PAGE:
Dear Sensible Midwesterner,
What is the most effective way to handle a passive-aggressive coworker? Politely, of course.
Dear Feeling Attacked,
Gold star for you for knowing you must do this politely. It’s the only sensible course since you don’t want to create a situation in which you’re the one being aggressive (passively or otherwise) at work.
The best was to handle this person? Avoid them as much as possible.
Since it’s a co-worker, however, you obviously can’t avoid them completely. In that case, there are a few things you can do to minimize their impact on you.
First things first, no matter what, do not take their actions personally. Even if (especially if) you suspect they are intended personally. Your buttons, this person will not push; the more reaction they get, the more satisfaction the passive-aggressive person takes. The more their missed deadline is their problem and not yours, the better. If their actions are impeding your ability to do your job, be sure to keep a record of all communications with them so they can’t passive-aggressively throw you under the bus when projects stall. (Keep emails, take notes at meetings.)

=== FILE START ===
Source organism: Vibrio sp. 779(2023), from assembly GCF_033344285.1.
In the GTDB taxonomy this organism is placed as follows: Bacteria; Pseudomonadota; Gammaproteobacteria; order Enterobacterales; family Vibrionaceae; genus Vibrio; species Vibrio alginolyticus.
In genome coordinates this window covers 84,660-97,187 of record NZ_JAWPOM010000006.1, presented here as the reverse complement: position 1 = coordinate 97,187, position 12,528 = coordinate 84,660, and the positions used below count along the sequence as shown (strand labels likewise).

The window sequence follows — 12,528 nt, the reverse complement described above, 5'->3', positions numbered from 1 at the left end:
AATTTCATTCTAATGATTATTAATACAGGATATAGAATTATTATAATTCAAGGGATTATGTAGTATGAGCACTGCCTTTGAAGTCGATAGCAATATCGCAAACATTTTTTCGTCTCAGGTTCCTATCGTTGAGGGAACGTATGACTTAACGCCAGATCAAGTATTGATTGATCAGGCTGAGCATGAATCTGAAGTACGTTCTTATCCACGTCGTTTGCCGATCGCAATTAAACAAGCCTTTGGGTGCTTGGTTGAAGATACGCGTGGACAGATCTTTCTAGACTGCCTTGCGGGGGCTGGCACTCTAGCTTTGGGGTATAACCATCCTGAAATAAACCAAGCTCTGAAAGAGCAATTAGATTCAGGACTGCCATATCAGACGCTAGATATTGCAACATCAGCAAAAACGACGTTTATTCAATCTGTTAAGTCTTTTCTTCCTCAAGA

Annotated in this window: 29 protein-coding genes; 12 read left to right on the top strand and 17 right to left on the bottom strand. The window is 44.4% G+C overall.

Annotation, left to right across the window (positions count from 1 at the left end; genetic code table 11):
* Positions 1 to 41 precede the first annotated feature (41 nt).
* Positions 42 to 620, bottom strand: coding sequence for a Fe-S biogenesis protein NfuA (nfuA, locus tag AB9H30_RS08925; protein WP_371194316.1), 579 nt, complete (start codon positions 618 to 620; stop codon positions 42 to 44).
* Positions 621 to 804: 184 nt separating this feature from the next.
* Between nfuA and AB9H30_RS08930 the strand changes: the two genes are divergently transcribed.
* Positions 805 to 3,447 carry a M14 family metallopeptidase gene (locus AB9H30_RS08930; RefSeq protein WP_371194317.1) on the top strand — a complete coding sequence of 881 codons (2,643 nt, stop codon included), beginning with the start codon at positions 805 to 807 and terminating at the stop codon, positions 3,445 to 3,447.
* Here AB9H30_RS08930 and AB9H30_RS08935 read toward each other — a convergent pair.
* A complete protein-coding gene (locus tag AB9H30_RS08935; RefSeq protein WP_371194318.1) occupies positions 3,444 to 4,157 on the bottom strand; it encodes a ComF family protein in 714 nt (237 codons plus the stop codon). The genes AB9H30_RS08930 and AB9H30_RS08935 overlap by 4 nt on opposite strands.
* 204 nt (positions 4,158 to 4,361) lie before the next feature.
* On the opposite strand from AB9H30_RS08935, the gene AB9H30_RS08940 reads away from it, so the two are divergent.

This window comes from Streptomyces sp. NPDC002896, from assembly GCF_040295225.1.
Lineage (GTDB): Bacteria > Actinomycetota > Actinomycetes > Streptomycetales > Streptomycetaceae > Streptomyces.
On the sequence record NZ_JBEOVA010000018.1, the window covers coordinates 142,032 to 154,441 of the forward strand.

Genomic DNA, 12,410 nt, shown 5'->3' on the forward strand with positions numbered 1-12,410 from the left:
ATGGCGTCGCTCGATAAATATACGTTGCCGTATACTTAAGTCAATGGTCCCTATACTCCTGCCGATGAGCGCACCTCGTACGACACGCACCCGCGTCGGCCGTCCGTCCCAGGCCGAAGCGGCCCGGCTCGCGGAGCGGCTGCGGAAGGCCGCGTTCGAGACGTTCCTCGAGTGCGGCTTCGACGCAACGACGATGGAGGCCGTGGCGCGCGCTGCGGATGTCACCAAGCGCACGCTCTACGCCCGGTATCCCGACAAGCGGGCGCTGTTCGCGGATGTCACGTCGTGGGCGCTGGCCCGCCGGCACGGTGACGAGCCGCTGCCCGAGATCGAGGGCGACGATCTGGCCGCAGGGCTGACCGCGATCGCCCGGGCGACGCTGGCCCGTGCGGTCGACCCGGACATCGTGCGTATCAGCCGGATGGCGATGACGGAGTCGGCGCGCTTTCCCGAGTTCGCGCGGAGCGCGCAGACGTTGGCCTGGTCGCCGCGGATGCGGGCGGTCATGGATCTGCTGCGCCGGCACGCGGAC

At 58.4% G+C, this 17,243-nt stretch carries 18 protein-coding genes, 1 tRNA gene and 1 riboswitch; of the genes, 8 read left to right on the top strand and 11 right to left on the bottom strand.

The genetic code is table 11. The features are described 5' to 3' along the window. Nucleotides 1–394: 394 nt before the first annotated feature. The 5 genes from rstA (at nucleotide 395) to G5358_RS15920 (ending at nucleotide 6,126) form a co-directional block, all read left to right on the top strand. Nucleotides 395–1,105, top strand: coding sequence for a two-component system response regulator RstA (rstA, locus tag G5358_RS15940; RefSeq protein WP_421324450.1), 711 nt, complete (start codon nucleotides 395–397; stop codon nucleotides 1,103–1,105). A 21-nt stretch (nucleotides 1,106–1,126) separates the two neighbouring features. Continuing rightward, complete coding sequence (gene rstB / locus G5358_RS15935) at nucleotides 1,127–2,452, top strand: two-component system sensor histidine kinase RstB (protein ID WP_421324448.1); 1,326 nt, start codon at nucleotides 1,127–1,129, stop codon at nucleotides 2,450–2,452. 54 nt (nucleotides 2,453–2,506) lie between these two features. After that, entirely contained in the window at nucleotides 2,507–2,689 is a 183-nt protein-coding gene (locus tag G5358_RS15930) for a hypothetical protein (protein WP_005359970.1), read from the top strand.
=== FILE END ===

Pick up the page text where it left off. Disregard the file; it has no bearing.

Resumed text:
Second, recognize that passive-aggression comes from a place of anger, and most often from a place of being angry about feeling powerless. Pre-empt their sad sack stabs and give them some power. Solicit their opinion, ask for their take on a solution, give them a voice. In short, throw the dog a bone.
Third, communicate with them in as neutral and measured and observational tone as possible. Don’t accuse them, simple observe your take on the situation and give them a chance to correct themselves and add value by tossing the ball back in their court: “I was under the understanding that you were supposed to get me those files by Tuesday – was I wrong about that?” “I thought the agenda we’d set covered all our clients, did you have more issues you wanted to raise?” “I remember at the last office party people seemed pretty happy with the cheese and wine, did you have a different menu in mind?”
Much like dealing with a toddler, it’s all about consistency and repetition. And for that very reason, I suggest you avoid them as much as possible.